Many reasons could have made these employees deny Frank’s request but culture is one of the most significant reasons. Frank did not consider the South Korean culture while on his search for employees; otherwise if he did, he would have found that South Koreans share responsibilities. In other words, South Korea is a collectivistic society. According to scholars, South Korea, which has a score of 18 in the six-dimensional Model (6-D Model), is considered a collectivist society (Zhou and Shin, 2017, p.1041). Collectivism is a cultural idea emphasized by Gerard Hendrik Hofstede (Under Hofstede’s Six Dimensions of Culture). Under Hofstede’s Six Dimensions of Culture, collectivist societies emphasize the needs and goals of groups over the needs and desires of individuals (Zhou and Shin, 2017, p.1041). This aspect can also be seen in how South Koreans commit to long-term commitments with family, extended families, extended relationships, and in most cases with companies (Kim and Kim, 2010, p.490). In such cultures, people value loyalty and relationships with others, and more importantly, the interconnectedness between people plays a critical role in each individual’s identity. This is perhaps one of the many reasons why these employees choose to remain with their current employer; they valued the loyalty of individual benefits.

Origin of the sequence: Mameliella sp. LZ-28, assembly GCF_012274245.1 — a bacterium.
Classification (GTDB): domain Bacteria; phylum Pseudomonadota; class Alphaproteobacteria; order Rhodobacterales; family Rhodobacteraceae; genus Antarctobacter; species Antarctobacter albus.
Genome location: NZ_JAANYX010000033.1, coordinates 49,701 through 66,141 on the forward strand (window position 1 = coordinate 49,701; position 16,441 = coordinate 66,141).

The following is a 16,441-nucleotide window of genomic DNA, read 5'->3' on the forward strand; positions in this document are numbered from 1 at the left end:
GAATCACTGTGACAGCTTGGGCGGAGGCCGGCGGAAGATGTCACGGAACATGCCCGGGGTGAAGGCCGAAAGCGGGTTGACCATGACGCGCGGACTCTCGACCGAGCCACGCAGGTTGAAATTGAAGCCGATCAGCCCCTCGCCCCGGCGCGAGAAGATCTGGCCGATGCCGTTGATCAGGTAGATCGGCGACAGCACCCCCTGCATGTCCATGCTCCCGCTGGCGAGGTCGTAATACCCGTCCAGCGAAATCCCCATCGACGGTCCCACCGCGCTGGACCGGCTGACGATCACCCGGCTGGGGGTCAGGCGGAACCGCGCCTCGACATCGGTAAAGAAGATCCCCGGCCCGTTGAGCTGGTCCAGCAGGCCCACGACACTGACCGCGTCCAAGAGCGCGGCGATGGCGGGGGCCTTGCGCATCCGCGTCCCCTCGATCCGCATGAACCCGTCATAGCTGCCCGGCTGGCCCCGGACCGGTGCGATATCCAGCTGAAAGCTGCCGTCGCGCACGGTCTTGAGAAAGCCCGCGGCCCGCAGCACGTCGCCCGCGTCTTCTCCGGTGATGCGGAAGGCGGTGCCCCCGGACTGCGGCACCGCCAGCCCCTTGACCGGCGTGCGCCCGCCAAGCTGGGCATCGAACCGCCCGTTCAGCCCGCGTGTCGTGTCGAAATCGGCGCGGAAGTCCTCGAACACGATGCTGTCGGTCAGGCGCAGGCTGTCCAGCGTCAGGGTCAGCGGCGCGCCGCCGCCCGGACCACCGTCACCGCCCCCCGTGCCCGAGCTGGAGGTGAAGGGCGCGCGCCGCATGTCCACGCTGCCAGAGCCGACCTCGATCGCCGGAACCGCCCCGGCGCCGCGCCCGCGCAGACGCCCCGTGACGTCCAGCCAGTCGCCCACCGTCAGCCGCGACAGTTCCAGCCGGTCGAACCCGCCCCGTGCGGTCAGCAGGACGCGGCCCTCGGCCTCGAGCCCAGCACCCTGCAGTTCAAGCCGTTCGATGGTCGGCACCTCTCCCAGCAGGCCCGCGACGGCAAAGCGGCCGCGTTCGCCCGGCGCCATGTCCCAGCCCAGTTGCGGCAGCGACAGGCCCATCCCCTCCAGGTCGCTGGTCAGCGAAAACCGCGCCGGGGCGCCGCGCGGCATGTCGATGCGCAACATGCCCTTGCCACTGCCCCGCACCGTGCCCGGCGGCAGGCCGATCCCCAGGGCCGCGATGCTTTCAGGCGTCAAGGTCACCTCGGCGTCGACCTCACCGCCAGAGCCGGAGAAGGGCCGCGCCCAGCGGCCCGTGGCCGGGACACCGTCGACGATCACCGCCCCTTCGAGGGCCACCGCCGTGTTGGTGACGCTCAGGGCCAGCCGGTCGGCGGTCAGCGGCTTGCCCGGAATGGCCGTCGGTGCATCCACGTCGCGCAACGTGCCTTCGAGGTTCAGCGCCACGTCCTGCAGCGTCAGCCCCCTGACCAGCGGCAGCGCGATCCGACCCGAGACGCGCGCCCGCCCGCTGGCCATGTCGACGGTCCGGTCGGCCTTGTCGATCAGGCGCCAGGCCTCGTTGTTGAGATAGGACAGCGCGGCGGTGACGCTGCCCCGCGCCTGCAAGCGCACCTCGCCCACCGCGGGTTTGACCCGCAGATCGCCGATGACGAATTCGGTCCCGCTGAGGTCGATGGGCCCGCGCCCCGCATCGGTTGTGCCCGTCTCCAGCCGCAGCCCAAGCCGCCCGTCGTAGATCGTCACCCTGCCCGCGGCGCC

The idea of loyalty and the emphasis on society working together for common benefits is reemphasized in the structural-functional theory. The structural-functional theory is also known as functionalism. Scholars who align with this theory agree that societies are structures with interrelated parts that work together to meet the people’s social needs in that society (Joy and Poonamallee, 2013, p. 403). In such societies, cultural norms exist to support fluid operation within a society, and cultural values act as guides. For instance, South Koreans value relationships, and this aspect is crucial in attaining business and personal success (Kim and Kim, 2010, p.490). Koreans make friends first and clients or employees second. Frank’s hiring process was faulty as he disregarded this aspect. After getting the leads from the Rotary Club, he could have proceeded to befriend his prospective candidates. This way, the candidate would feel like they are dealing with an acquaintance rather than a stranger. Also, Frank would have appeared trustworthy, honorable, and respectable in his candidates’ perspectives by acting in this fashion. South Korean businesses are founded on the principle of relationship (Kim and Kim, 2010, p.490). Even the most renowned corporates are often family managed, with members still acting in executive positions.